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Southeast Queensland’s Olympic dream has backing of experts

AN OLYMPIC Games bid gives southeast Queensland a unique opportunity to create history – and build a future – according to some of the region’s leaders.

An 18-month feasibility investigation this week concluded there is a compelling case for the area to have a tilt at hosting the world’s greatest sporting event – with the eyes of billions of people around the globe focused here.

The Courier-Mail sought the opinions on some of SEQ’s industry and thought leaders on the pros and cons of a Games bid.

Their response was an overwhelming endorsement that if we can do it right, the Olympics can be used as a launchpad to crucial infrastructure investment, tourism and trade growth, and claiming the region’s place as a true global player.

John O’Sullivan: Chief executive, Tourism Australia

I’ve made no secret of the fact that I’d love to see southeast Queensland put in a serious bid for the 2032 Olympic Games.

I grew up in Brisbane, and witnessed first-hand the transformational effect of the 1982 Commonwealth Games and World Expo 88. These two events were the start of the transformation of the city from a country town to a New World City. The 2032 bid presents an even bigger opportunity.

Having been privileged enough to be part of the team that delivered the Sydney 2000 Olympics and Paralympic Games, I have seen first-hand the impact these types of events have on the host destination.

The Olympic Games is “tourism gold”. They don’t come any bigger. An extra 6.3 million domestic and international tourists arrived in Sydney as result of Sydney 2000 – that’s two-thirds of Australia’s current total inbound market, for one event!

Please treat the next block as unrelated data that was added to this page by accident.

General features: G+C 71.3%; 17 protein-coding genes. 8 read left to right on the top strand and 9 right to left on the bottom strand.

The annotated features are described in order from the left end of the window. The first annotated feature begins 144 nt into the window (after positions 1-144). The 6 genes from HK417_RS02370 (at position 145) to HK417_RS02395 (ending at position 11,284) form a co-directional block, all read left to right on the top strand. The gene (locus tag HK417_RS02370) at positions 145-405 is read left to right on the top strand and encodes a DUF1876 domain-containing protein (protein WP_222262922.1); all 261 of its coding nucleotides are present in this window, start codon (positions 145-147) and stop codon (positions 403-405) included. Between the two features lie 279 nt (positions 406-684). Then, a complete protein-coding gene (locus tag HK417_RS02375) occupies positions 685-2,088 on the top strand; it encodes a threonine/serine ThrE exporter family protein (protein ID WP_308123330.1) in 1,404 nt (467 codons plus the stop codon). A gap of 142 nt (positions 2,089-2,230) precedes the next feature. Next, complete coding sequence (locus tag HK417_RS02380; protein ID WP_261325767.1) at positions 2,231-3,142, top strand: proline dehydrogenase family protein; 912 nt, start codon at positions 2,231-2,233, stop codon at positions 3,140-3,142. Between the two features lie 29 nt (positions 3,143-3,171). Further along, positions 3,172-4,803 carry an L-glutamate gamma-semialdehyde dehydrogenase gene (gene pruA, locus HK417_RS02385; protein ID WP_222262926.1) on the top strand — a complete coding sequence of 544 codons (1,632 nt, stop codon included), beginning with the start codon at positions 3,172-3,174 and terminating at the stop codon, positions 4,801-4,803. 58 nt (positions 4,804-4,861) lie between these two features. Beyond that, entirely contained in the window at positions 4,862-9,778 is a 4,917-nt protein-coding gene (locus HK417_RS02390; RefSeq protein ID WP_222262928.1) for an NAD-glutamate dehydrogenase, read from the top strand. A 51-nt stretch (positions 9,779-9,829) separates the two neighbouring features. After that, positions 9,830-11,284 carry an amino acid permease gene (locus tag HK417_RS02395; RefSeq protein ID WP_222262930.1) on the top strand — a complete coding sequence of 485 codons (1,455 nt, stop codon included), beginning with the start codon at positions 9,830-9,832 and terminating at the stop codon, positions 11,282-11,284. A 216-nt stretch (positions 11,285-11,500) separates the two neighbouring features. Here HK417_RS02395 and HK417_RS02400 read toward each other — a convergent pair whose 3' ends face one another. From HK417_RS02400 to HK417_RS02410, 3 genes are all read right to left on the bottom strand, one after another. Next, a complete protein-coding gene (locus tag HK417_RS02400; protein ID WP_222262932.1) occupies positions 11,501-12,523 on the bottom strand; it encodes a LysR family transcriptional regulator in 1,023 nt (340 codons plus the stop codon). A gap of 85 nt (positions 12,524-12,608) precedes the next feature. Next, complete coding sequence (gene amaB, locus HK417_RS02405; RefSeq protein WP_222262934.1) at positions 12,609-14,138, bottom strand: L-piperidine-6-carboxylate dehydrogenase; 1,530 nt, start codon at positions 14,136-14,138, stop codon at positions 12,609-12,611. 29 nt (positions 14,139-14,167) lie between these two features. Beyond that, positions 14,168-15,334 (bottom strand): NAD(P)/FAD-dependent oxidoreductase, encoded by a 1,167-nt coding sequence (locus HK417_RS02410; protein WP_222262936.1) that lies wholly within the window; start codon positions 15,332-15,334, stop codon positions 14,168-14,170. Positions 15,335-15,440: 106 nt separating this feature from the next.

Images of Queensland will be beamed into billions of homes and the hours of “colour” coverage will showcase the southeast like never before. The global television audience for Sydney 2000 was 3.7 billion and with digital rights we can expect many more eyeballs next time round if Australia was to secure its third Olympic Games.

I am really excited about the huge marketing opportunity the bid represents.

Bernard Salt: Managing director, The Demographics Group

If Brisbane and southeast Queensland really do have global aspirations then the ultimate test, the pre-eminent stage, upon which to showcase this ambition is hosting the Olympic Games, with the first available slot being 2032.

Now it’s Brisbane’s turn to be the focal point, to be the recipient of federal funding, to amp up the scale and quality of sporting, cultural and transportation facilities. And to create a legacy so that others too, globally, might see what we already know. And that is that Brisbane and southeast Queensland represent a new kind of Australia for the 21st century.

Arguably Melbourne’s prowess in hosting sporting events today stems from their initial Olympics investment in infrastructure. And Sydney’s Olympic legacy today is that it is recognised as Australia’s gateway city.

Well, a successful Brisbane 2032 bid would not only close the gap with the “old” cities down south but it would also galvanise the community, inject funding, attract skills and put a spring into the step of every Brisbanite and every Queenslander for the whole of the 2020s.

James Tuma: National director, Urbis